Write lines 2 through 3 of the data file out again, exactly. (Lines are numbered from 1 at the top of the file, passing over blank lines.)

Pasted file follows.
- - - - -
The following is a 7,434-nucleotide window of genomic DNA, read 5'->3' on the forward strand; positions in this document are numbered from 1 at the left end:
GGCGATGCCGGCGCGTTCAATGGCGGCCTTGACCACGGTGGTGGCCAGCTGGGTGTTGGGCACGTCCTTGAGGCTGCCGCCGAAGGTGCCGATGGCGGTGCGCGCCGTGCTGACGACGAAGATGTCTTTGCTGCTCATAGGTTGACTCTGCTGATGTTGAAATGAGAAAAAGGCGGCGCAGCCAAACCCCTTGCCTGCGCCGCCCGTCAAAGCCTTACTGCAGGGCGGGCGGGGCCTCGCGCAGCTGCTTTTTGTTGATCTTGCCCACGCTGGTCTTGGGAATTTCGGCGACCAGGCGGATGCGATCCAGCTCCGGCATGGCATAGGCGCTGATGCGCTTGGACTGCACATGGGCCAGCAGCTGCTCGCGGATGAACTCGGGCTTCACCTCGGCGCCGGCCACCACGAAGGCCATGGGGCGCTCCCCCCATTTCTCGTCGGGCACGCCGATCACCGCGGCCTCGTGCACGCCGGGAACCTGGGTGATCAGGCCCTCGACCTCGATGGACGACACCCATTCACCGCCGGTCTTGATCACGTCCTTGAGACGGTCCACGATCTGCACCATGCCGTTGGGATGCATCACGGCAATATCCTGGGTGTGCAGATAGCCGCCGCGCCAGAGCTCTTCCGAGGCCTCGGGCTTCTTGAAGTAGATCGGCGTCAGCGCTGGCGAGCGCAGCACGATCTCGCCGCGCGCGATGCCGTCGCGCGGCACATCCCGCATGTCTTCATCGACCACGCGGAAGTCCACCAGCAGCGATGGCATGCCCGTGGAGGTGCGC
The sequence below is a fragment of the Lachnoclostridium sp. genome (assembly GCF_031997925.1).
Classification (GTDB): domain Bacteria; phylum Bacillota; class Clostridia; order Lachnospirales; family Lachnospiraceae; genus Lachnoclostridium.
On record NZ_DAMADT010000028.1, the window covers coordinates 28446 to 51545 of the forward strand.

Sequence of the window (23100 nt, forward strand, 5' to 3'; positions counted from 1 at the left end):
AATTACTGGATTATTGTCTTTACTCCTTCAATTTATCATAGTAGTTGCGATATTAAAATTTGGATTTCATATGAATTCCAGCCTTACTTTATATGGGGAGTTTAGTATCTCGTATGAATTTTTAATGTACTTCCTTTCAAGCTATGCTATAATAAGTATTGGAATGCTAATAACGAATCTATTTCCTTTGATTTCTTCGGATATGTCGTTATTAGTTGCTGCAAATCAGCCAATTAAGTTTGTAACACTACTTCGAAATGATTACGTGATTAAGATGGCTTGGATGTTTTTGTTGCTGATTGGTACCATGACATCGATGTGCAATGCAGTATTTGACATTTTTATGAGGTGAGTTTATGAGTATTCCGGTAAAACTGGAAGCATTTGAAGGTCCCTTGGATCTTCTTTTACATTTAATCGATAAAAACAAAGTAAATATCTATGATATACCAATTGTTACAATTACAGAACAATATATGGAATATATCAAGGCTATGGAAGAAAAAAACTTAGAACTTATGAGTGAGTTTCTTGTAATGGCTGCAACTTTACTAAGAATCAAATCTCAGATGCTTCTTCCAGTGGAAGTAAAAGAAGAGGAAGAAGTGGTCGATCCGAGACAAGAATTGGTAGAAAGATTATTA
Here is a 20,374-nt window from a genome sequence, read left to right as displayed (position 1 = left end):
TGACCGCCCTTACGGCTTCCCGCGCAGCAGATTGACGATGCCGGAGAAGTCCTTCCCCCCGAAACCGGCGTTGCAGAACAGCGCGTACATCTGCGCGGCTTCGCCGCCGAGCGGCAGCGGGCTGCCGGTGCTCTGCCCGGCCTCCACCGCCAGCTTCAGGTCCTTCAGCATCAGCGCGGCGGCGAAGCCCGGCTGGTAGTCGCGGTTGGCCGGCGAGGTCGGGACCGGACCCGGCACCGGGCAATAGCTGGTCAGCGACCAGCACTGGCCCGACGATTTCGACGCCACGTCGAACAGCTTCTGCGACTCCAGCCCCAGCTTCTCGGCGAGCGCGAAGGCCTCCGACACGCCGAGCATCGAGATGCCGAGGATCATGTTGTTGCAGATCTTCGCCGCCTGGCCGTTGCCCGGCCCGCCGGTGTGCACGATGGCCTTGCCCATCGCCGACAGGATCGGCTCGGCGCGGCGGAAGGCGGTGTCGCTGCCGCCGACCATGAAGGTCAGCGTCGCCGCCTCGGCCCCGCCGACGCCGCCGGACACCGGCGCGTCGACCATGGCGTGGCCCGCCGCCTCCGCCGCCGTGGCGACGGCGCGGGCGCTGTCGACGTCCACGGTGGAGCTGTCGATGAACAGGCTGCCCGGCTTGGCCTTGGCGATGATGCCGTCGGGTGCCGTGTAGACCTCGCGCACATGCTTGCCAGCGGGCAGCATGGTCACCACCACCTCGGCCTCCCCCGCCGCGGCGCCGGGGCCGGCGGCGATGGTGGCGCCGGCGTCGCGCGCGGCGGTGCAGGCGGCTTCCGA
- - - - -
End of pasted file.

GGCGATGCCGGCGCGTTCAATGGCGGCCTTGACCACGGTGGTGGCCAGCTGGGTGTTGGGCACGTCCTTGAGGCTGCCGCCGAAGGTGCCGATGGCGGTGCGCGCCGTGCTGACGACGAAGATGTCTTTGCTGCTCATAGGTTGACTCTGCTGATGTTGAAATGAGAAAAAGGCGGCGCAGCCAAACCCCTTGCCTGCGCCGCCCGTCAAAGCCTTACTGCAGGGCGGGCGGGGCCTCGCGCAGCTGCTTTTTGTTGATCTTGCCCACGCTGGTCTTGGGAATTTCGGCGACCAGGCGGATGCGATCCAGCTCCGGCATGGCATAGGCGCTGATGCGCTTGGACTGCACATGGGCCAGCAGCTGCTCGCGGATGAACTCGGGCTTCACCTCGGCGCCGGCCACCACGAAGGCCATGGGGCGCTCCCCCCATTTCTCGTCGGGCACGCCGATCACCGCGGCCTCGTGCACGCCGGGAACCTGGGTGATCAGGCCCTCGACCTCGATGGACGACACCCATTCACCGCCGGTCTTGATCACGTCCTTGAGACGGTCCACGATCTGCACCATGCCGTTGGGATGCATCACGGCAATATCCTGGGTGTGCAGATAGCCGCCGCGCCAGAGCTCTTCCGAGGCCTCGGGCTTCTTGAAGTAGATCGGCGTCAGCGCTGGCGAGCGCAGCACGATCTCGCCGCGCGCGATGCCGTCGCGCGGCACATCCCGCATGTCTTCATCGACCACGCGGAAGTCCACCAGCAGCGATGGCATGCCCGTGGAGGTGCGC
The sequence below is a fragment of the Lachnoclostridium sp. genome (assembly GCF_031997925.1).